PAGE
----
Gwen fell in beside him as they walked down a stone, arched corridor, heading gradually up the ramp in circles to the higher levels of the tower. Gwen found herself caught off guard; she had expected a crazed monk, a religious fanatic, and was surprised to find someone affable and good-natured, and clearly in his right mind. Kristof did not seem like the lost, crazy person his father had made him out to be.
“Your father asks for you,” she finally said, breaking the silence after they passed a monk walking down the ramp the opposite way, never lifting his eyes from the floor. “He wants me to bring you back home.”
Kristof shook his head.
“That’s the thing about my father,” he said. “He thinks he has found the only true home in the world. But I have learned something,” he added, facing her. “There are many true homes in this world.”
He sighed as they continued walking, Gwen wanting to give him his space, not wanting to press too hard.
“My father would never accept who I am,” he finally added. “He will never learn. He remains stuck in his old, limited beliefs—and he wants to impose them on me. But I am not him—and he will never accept that.”
“Do you not miss your family?” Gwen asked, surprised that he would commit his life to this tower.
“I do,” he replied frankly, surprising her. “Very much. My family means everything to me—but my spiritual calling means more. My home is here now,” he said, turning down a corridor as Gwen followed. “I serve Eldof now. He is my sun. If you knew him,” he said, turning and staring at Gwen with an intensity that frightened her, “he would be yours, too.”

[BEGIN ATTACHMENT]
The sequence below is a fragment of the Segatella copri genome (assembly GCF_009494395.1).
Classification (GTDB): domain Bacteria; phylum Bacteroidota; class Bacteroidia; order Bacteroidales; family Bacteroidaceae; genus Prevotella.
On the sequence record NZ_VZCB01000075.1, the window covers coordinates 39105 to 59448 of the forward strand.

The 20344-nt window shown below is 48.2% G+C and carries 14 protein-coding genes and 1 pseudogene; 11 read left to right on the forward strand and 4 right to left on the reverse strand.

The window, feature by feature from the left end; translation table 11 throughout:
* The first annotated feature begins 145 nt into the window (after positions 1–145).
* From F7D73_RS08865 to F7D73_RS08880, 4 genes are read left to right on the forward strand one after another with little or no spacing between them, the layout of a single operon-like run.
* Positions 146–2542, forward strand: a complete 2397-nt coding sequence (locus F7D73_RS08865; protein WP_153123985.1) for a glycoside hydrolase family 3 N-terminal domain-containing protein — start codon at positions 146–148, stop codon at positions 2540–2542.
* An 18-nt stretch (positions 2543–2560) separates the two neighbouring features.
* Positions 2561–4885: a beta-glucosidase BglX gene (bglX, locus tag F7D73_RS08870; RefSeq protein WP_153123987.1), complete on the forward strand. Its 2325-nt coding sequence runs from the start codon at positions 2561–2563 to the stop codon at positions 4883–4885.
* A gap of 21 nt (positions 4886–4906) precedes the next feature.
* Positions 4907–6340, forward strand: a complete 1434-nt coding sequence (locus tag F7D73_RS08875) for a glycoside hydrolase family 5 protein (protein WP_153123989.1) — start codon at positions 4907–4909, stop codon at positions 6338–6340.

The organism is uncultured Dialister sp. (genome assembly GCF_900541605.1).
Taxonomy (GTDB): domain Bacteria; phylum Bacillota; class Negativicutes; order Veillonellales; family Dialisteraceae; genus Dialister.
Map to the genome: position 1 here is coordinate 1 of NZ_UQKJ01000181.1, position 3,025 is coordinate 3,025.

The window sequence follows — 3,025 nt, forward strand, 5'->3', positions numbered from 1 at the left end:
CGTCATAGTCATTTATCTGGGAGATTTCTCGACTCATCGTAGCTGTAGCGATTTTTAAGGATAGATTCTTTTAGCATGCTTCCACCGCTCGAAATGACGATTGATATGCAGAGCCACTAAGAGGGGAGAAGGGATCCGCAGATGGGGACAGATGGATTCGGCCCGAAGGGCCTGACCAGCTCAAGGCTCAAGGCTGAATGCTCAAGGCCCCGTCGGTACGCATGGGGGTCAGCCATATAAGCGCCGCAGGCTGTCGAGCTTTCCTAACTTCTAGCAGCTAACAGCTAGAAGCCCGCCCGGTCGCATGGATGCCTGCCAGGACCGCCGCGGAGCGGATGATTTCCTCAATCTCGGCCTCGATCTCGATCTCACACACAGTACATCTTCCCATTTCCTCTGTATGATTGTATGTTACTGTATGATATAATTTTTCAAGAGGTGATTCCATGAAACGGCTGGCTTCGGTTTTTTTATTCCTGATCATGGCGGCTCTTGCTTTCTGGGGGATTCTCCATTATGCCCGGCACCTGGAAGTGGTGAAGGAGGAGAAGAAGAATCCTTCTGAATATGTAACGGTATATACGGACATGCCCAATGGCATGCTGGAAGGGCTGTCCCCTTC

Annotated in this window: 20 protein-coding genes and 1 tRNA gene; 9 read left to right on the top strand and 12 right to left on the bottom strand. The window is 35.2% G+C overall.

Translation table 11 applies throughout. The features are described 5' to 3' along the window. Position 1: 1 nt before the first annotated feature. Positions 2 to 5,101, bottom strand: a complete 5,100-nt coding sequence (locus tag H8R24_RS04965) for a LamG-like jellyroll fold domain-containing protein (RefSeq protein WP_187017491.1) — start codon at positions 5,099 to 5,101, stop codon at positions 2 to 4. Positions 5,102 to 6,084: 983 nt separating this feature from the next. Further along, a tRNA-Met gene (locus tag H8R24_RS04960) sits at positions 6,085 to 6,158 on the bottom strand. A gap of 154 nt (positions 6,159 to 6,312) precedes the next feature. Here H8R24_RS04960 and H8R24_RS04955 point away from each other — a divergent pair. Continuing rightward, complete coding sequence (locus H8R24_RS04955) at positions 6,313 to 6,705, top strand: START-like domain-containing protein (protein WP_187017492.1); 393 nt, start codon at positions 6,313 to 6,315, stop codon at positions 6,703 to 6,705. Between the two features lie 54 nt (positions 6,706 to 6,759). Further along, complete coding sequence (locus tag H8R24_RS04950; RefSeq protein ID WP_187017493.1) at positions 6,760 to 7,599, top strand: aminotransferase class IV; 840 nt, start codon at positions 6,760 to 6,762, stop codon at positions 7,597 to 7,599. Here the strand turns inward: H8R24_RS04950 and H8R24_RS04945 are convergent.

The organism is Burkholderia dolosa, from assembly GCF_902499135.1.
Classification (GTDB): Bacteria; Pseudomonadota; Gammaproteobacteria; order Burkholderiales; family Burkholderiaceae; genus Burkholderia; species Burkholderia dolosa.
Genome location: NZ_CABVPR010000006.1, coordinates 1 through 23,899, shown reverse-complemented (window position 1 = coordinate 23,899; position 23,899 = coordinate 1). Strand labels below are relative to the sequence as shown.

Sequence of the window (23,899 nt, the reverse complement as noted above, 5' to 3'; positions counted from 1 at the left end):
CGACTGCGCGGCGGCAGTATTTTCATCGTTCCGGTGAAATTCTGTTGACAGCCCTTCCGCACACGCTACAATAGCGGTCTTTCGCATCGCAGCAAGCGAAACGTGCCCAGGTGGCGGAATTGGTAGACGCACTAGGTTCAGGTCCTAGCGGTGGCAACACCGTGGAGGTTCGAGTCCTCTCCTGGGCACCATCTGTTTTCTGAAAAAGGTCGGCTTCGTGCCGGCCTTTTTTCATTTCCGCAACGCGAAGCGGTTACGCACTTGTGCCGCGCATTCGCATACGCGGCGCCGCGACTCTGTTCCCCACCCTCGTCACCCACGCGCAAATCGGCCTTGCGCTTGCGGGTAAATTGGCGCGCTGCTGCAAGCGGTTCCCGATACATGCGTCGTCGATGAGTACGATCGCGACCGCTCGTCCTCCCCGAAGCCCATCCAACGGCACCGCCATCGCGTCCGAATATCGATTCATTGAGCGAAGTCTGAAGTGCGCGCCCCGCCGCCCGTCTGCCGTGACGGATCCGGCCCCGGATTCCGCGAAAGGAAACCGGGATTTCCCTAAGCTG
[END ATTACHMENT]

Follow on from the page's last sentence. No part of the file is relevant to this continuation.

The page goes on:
Gwen looked away, not liking the look of fanaticism in his eyes.
“I serve no one but myself,” she replied.
He smiled at her.
“Perhaps that is the source of all your earthly worries,” he replied. “No one can live in a world where they do not serve someone else. Right now, you are serving someone else.”
Gwen stared back suspiciously.
“How so?” she asked.
“Even if you think you serve yourself,” he replied, “you are deceived. The person you are serving is not you, but rather the person your parents molded. It is your parents you serve—and all of their old beliefs, passed down by their parents. When will you be bold enough to cast off their beliefs and serve you?”
Gwen frowned, not buying his philosophy.
“And take on whose beliefs instead?” she asked. “Eldof’s?”
He shook his head.
“Eldof is merely a conduit,” he replied. “He helps cast off who you were. He helps you find your true self, all you were meant to be. That is whom you must serve. That is who you will never discover until your false self is set free. That is what Eldof does: he sets us all free.”
Gwendolyn looked back at his shining eyes, and she could see how devoted he was—and that devotion scared her. She could tell right away that he was beyond reason, that he would never leave this place.
It was scary, the web that this Eldof had spun to lure all these people in and trap them here—some cheap philosophy, with a logic all to itself. Gwen did not want to hear any more; it was a web she was determined to avoid.
Gwen turned and continued walking, shaking it off with a shudder, and continued up the ramp, circling the tower, gradually going up higher and higher, wherever it was leading them. Kristof fell in beside her.
“I have not come to argue the merits of your cult,” Gwen said. “I cannot convince you to return to your father. I promised to ask, and I have done so. If you do not value your family, I cannot teach you to value it.”
Kristof looked back at her gravely.
“And do you think my father values family?” he asked.
“Very much,” she replied. “At least from what I can see.”
Kristof shook his head.
“Let me show you something.”
Kristof took her elbow and led her down another corridor to the left, then up a long flight of steps, stopping before a thick oak door. He looked at her meaningfully, then pulled it open, revealing a set of iron bars.
Gwen stood there, curious, nervous to see whatever he wanted to show her—then she stepped up and stared through the bars. She was horrified to see a young, beautiful girl sitting alone in a cell, staring out the window, her long hair hanging on her face. Though her eyes were wide open, she did not seem to take notice of their presence.